Arrival of new water supply

Arrival of new water supply
Photo by Deborah Blum The success of the programme depends to a great extent on the continued commitment of the state and local governments, individual communities and on the educational activities of the VBWs. Although it will be some time before the results of the health impact evaluation are known, important accomplishments are already evident. The Imo State project is now serving 370,000 people or some 8-9 per cent of rural Imo State at a low per capita cost. The Imo State government is committed to extend the project throughout the state and the federal government has agreed to introduce the project model in at least five other states.

The project is already underway in two of these states with encouraging results. In Gongola state in particular, community mobilisation has led to striking transformations in project villages and fostered a spirit of community self-improvement. For example, environmental sanitation campaigns and tree and flower planting activities have accompanied the project activities. Finally, in participatory states and local government areas the project has established an infrastructure to undertake other primary health activities. It is no surprise that project areas have been particularly chosen as starting points for the national Expanded Programme on Immunization (EPI), nor that the Imo Project has been recommended by the Nigerian Council on Health as an example of primary health care to be visited by delegations from all other states. Deborah Blum, London School of Hygiene and Tropical Medicine, Keppel Street, London WC1E 7HT. Information also taken from Issue 116, UNICEF News.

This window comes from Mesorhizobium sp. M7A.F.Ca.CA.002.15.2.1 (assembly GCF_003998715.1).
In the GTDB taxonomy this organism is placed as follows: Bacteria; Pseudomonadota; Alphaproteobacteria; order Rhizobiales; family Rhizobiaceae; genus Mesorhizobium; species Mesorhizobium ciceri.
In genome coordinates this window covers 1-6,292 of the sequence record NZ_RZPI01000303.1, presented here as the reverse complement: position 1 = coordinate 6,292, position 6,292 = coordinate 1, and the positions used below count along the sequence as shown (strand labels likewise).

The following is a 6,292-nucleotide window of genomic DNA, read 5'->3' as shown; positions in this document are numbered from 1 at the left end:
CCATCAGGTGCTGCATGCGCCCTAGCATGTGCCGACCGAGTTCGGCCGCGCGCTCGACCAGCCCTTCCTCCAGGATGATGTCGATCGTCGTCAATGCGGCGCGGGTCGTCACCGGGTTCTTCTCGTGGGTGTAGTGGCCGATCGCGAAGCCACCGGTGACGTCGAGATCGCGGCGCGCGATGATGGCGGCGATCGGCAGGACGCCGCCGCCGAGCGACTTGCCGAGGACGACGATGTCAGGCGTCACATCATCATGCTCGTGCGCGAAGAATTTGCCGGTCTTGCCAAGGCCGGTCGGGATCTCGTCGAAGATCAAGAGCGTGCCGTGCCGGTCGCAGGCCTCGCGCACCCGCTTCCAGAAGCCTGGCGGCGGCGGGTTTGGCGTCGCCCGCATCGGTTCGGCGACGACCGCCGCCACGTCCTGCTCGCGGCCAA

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Five years on: review of the WHO/CDD programme

Strengthening national initiatives

Reducing childhood illness and death due to diarrhoea is a major priority for WHO. We report on its achievements in this area since 1978. The WHO Programme for the Control of Diarrhoeal Diseases (CDD) was set up with the formidable task of assisting WHO member countries to reduce the high levels of illness and death - especially in children under five - due to diarrhoeal diseases. The CDD Programme has a health services component and a research component. Information about Programme activities is circulated through a mailing list of 5,000 and through publications such as Diarrhoea Dialogue. CDD works closely with a number of other agencies, including UNICEF and the League of Red Cross and Red Crescent Societies, in the promotion of oral rehydration therapy (ORT) around the world. UNICEF and WHO recently published a joint statement on the management of diarrhoea and use of ORT(1). Health services component